It’s that time of year once again when the meteorological world, in the Northern Hemisphere, all try to provide an outlook for the winter. Part of this work is so rich with anticipation because of the impacts the winter can have and how many of our best holidays are connected to the winter. Perhaps it is an old memory of having a day or two off from school.
This year’s discussion is broken into three parts. The national winter forecast can be found at Weather Concierge which was developed by the meteorological powerhouses of myself, Tom Moore, and Erin Budden. Part two is what you are reading now, which is the public forecast with just the details on what I’m expecting, not any of the details on the why. The why of the forecast with all the juicy details can be found in the Premium Section.
The primary theme for this winter will be the return of the major Nor’Easter weather patterns. The past several years have not featured the potential of this one due to a persistent upper-level ridge over the Southeastern United States and a lack of sustained high latitude blocking.
The influences for this winter or drivers include the MJO and stratospheric warming. You’ll be hearing a lot about the Polar Vortex, low pressure jumps, blocking, and wintry mix change over timing.
WINTER BREAK DOWN
December will be a month where the 500 MB pattern will become highly volatile. While I can’t rule out a winter storm this month, the best potential for a major Nor’Easter type storm will likely be towards the second half of the month. The first half of the month will feature several fast-moving clipper-type low-pressure systems with shots of Polar air masses invading. I’ll be keeping an eye out for the rogue clipper redevelopment threat throughout this month. Snow threat will be moderate.
This month will feature two periods of enhanced threat for major winter storms. The first period will be at the start of January when high latitude blocking will be peaking. This will be followed by a relaxation period that I am expecting for the middle of the month followed by another period of high threat potential for winter storms for the last third of January. Look for the words Polar Vortex to be mentioned frequently with an arctic blast a high threat. Snow threat is high.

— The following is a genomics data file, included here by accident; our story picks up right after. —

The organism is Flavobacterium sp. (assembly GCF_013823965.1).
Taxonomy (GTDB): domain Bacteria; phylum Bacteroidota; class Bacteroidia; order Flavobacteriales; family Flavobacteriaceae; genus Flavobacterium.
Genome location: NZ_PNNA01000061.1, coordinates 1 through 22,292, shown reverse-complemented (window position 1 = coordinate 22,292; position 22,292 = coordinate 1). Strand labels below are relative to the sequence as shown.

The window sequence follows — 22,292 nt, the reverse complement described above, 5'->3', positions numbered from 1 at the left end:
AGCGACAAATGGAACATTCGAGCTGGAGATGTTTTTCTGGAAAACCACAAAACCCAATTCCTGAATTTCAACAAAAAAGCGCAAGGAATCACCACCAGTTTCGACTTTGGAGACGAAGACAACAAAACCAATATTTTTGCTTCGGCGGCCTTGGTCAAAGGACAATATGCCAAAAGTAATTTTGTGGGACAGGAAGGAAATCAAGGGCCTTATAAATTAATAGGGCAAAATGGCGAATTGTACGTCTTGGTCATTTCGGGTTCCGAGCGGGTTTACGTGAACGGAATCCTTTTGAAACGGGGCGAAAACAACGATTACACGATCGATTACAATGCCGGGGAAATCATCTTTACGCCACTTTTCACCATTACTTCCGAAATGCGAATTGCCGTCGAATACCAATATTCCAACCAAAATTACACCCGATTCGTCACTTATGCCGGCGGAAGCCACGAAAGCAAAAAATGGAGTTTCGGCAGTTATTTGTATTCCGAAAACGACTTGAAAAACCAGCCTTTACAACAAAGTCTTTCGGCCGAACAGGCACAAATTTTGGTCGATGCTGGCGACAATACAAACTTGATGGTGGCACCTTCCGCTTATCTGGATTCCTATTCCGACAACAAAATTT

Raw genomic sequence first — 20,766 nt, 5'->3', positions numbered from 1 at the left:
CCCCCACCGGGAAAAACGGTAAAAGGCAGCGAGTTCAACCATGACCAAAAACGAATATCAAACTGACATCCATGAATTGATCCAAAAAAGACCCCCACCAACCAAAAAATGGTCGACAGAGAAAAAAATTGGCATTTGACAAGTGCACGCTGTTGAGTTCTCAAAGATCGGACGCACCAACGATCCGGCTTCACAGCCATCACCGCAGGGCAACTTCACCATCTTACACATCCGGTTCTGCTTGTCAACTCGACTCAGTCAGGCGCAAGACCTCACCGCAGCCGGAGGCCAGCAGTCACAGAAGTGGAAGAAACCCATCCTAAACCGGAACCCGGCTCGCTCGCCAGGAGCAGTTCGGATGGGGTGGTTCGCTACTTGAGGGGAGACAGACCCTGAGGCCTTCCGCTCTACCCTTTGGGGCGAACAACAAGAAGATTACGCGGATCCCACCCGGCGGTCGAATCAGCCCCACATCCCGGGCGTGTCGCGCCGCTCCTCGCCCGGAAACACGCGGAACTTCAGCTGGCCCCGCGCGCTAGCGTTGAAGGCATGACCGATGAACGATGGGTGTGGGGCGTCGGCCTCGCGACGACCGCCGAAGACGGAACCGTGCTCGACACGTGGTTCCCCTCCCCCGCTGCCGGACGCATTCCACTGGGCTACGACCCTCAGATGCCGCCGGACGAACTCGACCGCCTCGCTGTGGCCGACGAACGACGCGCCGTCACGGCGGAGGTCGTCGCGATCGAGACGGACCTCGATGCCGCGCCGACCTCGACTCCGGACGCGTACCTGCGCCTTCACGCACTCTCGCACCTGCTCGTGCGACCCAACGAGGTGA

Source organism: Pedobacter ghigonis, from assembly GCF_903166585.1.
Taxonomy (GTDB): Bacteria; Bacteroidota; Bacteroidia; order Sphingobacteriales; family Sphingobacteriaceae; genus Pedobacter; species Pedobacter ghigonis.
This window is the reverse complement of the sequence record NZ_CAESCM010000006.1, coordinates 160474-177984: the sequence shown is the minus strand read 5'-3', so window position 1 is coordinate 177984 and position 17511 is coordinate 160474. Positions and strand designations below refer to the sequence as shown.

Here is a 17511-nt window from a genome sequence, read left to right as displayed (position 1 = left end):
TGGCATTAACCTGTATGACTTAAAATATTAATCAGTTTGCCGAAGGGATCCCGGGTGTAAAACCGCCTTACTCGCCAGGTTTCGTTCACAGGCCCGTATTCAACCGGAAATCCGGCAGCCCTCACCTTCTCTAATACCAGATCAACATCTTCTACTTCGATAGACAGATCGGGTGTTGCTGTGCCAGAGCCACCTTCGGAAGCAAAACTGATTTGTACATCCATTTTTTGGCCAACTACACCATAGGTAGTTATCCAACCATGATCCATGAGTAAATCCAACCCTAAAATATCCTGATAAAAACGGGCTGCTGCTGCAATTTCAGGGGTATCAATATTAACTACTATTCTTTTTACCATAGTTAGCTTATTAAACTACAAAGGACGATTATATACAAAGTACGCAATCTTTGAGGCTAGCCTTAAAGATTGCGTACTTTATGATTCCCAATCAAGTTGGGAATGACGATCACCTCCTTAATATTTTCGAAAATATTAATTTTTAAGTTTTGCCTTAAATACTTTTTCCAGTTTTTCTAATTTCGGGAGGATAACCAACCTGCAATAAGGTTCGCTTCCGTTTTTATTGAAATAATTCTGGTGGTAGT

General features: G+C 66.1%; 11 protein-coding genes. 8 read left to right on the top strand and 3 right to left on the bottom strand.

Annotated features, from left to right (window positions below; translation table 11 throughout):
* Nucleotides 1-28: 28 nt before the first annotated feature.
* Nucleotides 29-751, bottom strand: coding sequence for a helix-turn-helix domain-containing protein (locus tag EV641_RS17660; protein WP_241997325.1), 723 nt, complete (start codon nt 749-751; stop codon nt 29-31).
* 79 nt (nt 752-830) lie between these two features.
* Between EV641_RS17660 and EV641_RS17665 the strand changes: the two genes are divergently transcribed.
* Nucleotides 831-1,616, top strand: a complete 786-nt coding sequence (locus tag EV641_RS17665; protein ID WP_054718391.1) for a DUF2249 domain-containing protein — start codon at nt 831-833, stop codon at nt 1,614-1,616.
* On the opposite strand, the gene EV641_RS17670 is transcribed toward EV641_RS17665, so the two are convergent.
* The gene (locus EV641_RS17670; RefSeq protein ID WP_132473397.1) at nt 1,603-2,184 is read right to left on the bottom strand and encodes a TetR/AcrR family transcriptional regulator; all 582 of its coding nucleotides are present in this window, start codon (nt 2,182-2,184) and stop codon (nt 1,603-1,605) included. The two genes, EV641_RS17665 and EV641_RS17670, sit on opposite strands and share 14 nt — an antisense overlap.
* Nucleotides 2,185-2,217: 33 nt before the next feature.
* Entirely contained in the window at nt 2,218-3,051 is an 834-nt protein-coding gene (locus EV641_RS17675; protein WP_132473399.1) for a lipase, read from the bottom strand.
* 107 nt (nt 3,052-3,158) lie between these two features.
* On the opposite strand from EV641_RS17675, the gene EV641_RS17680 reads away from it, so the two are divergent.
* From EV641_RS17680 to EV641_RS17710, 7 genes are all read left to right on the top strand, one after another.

February will feature an active weather pattern throughout this month. Look for maximum amplification of high latitude blocking and influence from Polar and Arctic air masses. Snow threat is very high.
March is a wild card month, especially with warm neutral ENSO states. If the MJO is favorable, keep an eye out for a major winter storm in the first half of the month. Snow threat is moderate.
The regions are described above on the map. Naturally, the closer you are to the coast, the higher the threat for warm air to create mixing of snow, sleet, and rain. My point for region one is depending how the high latitude blocking evolves, there could be several coastal storms that track too close to the coast, which will mean that the interior is the focus for most of the snowfall while the coastal plain has a high threat for snow to rain or snow to ice events that end as snow. A key factor will be how fast low-pressure systems transition to the coast. The slower the transfer, the warmer the storm and the less snow on the coast compared to the interior. At the same time, this transition factor will mean that locations over interior southeastern Pennsylvania may be caught in between the old precipitation shield and the new one forming to the east, which would reduce snowfall potential in a storm.
Miller B type storms will be a primary type of storm this winter with low-pressure systems redeveloping along the Mid Atlantic coast. Other storm tracks will be Miller A storms tracks out of the Gulf of Mexico and Alberta Clippers from central Canada.
CITY AVERAGE SNOW FORECAST
New York 25″ 35″-45″
Philadelphia 23″ 23″-40″
Newark 26″ 34″-45″
Atlantic City 13″ 15″-30″
Islip. 28″ 28″-40″
Hartford. 28″ 35″-45″
Lancaster 20″ 18″-26″
Scranton 41″ 50″-65″